Monday, April 23, 2012

Graduation Cap Process

I noticed views for my post, "Graduation Cap" so I will describe the decorating process in more detail. I broke it up in sections: Inspiration, Sketches, Application, and Result.

Note: Even if you don't use the same materials as me, the first two sections are still helpful.


The terms are used in both art and science.
I looked at Baroque/Rococo designs, but it had to have radial symmetry so that the design looked the same from all four sides of the cap.
A Rococo example
with radial symmetry.

8 slice circle
I found a blog post from a Middle School teacher on creating radial symmetry. I recommend looking at her brief instructions. She has examples.

You can use 4 slices instead. Radial symmetry may require multiples of 4 (4, 8, 16, etc...) for slices.


For my cap design, I tried to keep it simple, but I wanted to include raspberries too. For the design to pop out over a distance, I chose white lines over my black graduation cap for contrast.

I started the design on Photoshop, but space and angles are hard to apply without measurements. I did not use the slice method, which I now highly recommend.

2nd design on paper
I had tried again on paper with a shape repeated and rotated at each corner. I went with a more simple design, but kept my raspberries. The lines would still be white for contrast, but I decided to use color to differentiate the berries from the lines.

Then I tried recreating the shape with circle and oval stencils, which I highly recommend as well.
Found at most art stores

I used a color pencil for the lines that would show and pencil for drafting the shape.

Observations and decisions were written down:
  • The cap was smaller than I thought and I forgot that one corner had the school's name.
  • I'll use one large circle instead of two.
  • I'll place the arcs in the middle of one side instead of a corner.

More simple.
The oval is the raspberry

I decided on the most simple design, and I wrote the measurements from the circle and oval stencil. The sketches on the right did not capture the full curves. More mistakes would have occurred.

Final Sketch
The design was too simple for me though. Haha. Because the lines will be thin, I think it's better to add more more lines. I drew some thumbnails and liked the one with corner decorations.

I still had to worry about space between repeated shapes so I measured from one point in one shape to another point in another shape. In the photo on the right, I made this measurement blue for better viewing.

The planning was done. Whew.


Unfortunately, I do not have images for when I did this part of the process. Application was done in more than one day to keep a steady hand and rest.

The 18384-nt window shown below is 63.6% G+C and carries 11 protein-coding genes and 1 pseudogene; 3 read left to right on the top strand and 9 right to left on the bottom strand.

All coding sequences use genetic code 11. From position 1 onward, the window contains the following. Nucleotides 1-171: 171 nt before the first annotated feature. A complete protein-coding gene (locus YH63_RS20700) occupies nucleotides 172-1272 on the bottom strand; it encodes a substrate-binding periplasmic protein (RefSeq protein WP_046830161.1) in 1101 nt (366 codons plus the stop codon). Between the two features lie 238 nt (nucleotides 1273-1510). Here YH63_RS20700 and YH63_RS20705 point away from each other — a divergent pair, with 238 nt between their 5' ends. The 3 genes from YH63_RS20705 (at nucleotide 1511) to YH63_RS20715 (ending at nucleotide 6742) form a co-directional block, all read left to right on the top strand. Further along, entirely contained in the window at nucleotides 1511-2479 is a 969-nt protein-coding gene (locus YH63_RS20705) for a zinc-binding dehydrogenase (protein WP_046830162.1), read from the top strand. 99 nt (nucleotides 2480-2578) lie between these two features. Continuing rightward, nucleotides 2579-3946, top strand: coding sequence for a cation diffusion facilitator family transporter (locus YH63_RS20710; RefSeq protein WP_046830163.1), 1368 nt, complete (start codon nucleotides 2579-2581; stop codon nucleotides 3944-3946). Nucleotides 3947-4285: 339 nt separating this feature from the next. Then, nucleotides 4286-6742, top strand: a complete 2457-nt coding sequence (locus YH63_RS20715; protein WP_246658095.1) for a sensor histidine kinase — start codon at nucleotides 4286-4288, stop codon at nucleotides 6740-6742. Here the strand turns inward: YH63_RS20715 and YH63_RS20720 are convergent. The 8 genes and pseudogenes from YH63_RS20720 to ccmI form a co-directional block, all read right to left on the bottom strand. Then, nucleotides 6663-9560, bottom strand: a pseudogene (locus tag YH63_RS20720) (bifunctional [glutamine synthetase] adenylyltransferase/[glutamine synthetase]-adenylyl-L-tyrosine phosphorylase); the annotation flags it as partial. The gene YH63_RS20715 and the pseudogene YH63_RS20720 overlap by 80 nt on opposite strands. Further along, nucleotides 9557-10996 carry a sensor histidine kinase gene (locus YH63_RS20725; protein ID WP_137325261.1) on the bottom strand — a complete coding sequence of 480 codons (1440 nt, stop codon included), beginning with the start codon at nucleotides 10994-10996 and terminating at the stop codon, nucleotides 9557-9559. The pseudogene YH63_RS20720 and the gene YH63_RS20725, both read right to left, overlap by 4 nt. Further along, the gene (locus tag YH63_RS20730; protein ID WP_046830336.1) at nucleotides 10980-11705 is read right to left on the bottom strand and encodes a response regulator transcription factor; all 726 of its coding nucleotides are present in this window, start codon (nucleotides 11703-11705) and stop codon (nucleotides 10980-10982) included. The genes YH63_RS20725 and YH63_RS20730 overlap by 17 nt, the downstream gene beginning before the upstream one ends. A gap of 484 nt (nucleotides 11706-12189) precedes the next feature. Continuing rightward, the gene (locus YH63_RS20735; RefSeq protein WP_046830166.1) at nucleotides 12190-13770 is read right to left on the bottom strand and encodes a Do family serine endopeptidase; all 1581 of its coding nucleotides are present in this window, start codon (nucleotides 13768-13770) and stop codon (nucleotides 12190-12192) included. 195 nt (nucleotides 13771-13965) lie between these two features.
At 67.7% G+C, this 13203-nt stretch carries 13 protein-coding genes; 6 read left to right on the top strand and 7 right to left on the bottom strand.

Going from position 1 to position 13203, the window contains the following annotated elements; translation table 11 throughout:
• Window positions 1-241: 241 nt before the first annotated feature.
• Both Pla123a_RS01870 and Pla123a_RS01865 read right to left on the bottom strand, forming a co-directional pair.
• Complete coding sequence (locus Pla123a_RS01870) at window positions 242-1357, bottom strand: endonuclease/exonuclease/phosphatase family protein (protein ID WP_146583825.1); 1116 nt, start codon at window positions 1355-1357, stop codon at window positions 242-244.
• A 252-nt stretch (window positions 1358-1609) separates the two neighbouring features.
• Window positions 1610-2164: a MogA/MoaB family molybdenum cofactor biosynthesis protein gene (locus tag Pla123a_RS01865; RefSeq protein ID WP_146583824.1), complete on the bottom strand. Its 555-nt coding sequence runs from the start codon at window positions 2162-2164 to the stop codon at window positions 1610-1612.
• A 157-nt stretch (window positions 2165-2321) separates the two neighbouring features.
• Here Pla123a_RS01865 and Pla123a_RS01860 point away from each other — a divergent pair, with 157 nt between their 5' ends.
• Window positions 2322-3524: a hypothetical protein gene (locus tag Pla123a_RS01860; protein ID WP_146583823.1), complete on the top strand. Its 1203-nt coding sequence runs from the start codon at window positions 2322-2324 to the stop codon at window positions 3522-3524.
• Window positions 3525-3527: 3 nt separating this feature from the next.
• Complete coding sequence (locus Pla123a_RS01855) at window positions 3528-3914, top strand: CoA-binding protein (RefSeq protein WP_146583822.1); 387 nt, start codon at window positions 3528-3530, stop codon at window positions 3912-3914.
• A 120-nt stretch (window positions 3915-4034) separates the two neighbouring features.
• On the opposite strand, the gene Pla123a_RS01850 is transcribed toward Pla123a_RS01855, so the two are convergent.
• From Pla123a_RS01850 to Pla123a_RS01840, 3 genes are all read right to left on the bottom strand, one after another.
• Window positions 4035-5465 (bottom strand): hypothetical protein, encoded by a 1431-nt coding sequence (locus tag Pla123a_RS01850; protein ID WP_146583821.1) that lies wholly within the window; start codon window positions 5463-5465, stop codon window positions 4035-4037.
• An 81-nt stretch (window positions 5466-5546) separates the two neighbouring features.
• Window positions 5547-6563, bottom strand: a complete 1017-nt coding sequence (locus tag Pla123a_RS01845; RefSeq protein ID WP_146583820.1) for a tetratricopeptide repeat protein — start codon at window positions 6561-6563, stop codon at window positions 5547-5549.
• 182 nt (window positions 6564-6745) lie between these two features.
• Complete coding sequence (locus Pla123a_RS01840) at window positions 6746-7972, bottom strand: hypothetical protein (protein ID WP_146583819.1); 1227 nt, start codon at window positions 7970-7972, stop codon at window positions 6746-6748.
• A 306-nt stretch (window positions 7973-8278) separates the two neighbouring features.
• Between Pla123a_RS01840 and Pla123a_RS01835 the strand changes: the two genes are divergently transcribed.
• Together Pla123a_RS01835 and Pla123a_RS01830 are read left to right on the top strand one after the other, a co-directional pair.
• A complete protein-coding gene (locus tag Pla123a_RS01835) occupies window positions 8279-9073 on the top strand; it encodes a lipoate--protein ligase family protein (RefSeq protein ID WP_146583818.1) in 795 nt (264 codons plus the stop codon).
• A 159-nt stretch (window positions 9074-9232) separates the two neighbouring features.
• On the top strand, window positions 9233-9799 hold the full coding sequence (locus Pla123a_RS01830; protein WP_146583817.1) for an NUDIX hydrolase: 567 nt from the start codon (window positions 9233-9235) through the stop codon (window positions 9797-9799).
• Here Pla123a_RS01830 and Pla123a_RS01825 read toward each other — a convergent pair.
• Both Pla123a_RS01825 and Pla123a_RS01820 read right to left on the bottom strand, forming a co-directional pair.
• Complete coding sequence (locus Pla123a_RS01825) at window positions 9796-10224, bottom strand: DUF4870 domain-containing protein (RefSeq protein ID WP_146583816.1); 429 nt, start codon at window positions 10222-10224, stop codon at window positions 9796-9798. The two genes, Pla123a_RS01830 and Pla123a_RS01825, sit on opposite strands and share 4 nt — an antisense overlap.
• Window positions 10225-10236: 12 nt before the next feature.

I drew the design with pencil and stencil on the graduation cap according to recorded measurements.

For the corners, I traced the shape of a large oval object because the stencil did not have large enough ovals. Of course I marked the distance from the corner for each oval arc.

The raspberries were penciled on the cap last because they were more detailed.

I used this gesso.
Because I did not plan on washing my graduation cap, I used white acrylic gesso, which can be undone by water. Gesso is usually used as a primer coat on paper and canvas, but it can be used in place of white acrylic paint.

If you have used gesso before, then try it first to see how comfortable you are using it. Apply water to increase the drying time.

After Acrylic Painting, I felt more confident with brushstrokes and had used gesso in place of white acrylic. However, I did not paint one arc in one brushstroke. I did multiple strokes for one arc with two thin paintbrushes. It's better to pace yourself anyway.

I waited for the gesso to dry before applying more; you don't want to smear wet gesso. Rest your hand and eyes.

I had made an arc too wide, but I was able to take away some gesso by using a wet paintbrush (just water). If you looked closely at my graduation cap, then you'll see that the edges of that arc are not sharp. Thus, do not rely on fixing it with water.

Demonstrated on
For the raspberries, I mixed red-violet acrylic paint with the gesso. The leaves were still white though.

Instead of painting the lines of the raspberry, I painted the many square-shapes of the raspberry. I did not want the four raspberries identical so I allowed myself to paint more loosely.


The application step was done the week of the ceremony. Whew! But now it represents my hard work. =)

The school name looks like I painted over it but, I didn't. 

If you can text a picture message, then I recommend sending a picture of your finished design to those attending your graduation. As I said in my other post, friends and family found me after the ceremony because they spotted my decorated cap. :)

I'd like to see your results too even if you did not paint.

No comments:

Post a Comment